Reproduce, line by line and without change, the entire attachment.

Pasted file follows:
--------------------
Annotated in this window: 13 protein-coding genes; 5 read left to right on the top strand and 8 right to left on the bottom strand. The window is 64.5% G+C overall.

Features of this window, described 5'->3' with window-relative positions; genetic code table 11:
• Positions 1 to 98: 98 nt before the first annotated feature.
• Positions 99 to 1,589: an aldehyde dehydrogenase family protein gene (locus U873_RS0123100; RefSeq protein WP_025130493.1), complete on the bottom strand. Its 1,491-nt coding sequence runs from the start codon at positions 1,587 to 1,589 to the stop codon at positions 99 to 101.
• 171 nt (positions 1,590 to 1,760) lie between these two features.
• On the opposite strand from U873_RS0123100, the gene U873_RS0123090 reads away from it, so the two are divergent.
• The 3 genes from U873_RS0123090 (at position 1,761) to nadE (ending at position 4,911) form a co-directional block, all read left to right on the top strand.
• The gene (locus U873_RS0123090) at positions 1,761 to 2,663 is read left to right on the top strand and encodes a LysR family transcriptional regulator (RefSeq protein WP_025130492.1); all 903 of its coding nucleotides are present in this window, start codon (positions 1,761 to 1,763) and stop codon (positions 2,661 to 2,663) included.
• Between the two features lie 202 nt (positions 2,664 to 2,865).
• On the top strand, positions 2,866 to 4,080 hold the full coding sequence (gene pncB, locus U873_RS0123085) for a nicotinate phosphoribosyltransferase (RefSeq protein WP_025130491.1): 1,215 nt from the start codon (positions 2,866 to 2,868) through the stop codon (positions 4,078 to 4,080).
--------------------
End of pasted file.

Annotated in this window: 13 protein-coding genes; 5 read left to right on the top strand and 8 right to left on the bottom strand. The window is 64.5% G+C overall.

Features of this window, described 5'->3' with window-relative positions; genetic code table 11:
• Positions 1 to 98: 98 nt before the first annotated feature.
• Positions 99 to 1,589: an aldehyde dehydrogenase family protein gene (locus U873_RS0123100; RefSeq protein WP_025130493.1), complete on the bottom strand. Its 1,491-nt coding sequence runs from the start codon at positions 1,587 to 1,589 to the stop codon at positions 99 to 101.
• 171 nt (positions 1,590 to 1,760) lie between these two features.
• On the opposite strand from U873_RS0123100, the gene U873_RS0123090 reads away from it, so the two are divergent.
• The 3 genes from U873_RS0123090 (at position 1,761) to nadE (ending at position 4,911) form a co-directional block, all read left to right on the top strand.
• The gene (locus U873_RS0123090) at positions 1,761 to 2,663 is read left to right on the top strand and encodes a LysR family transcriptional regulator (RefSeq protein WP_025130492.1); all 903 of its coding nucleotides are present in this window, start codon (positions 1,761 to 1,763) and stop codon (positions 2,661 to 2,663) included.
• Between the two features lie 202 nt (positions 2,664 to 2,865).
• On the top strand, positions 2,866 to 4,080 hold the full coding sequence (gene pncB, locus U873_RS0123085) for a nicotinate phosphoribosyltransferase (RefSeq protein WP_025130491.1): 1,215 nt from the start codon (positions 2,866 to 2,868) through the stop codon (positions 4,078 to 4,080).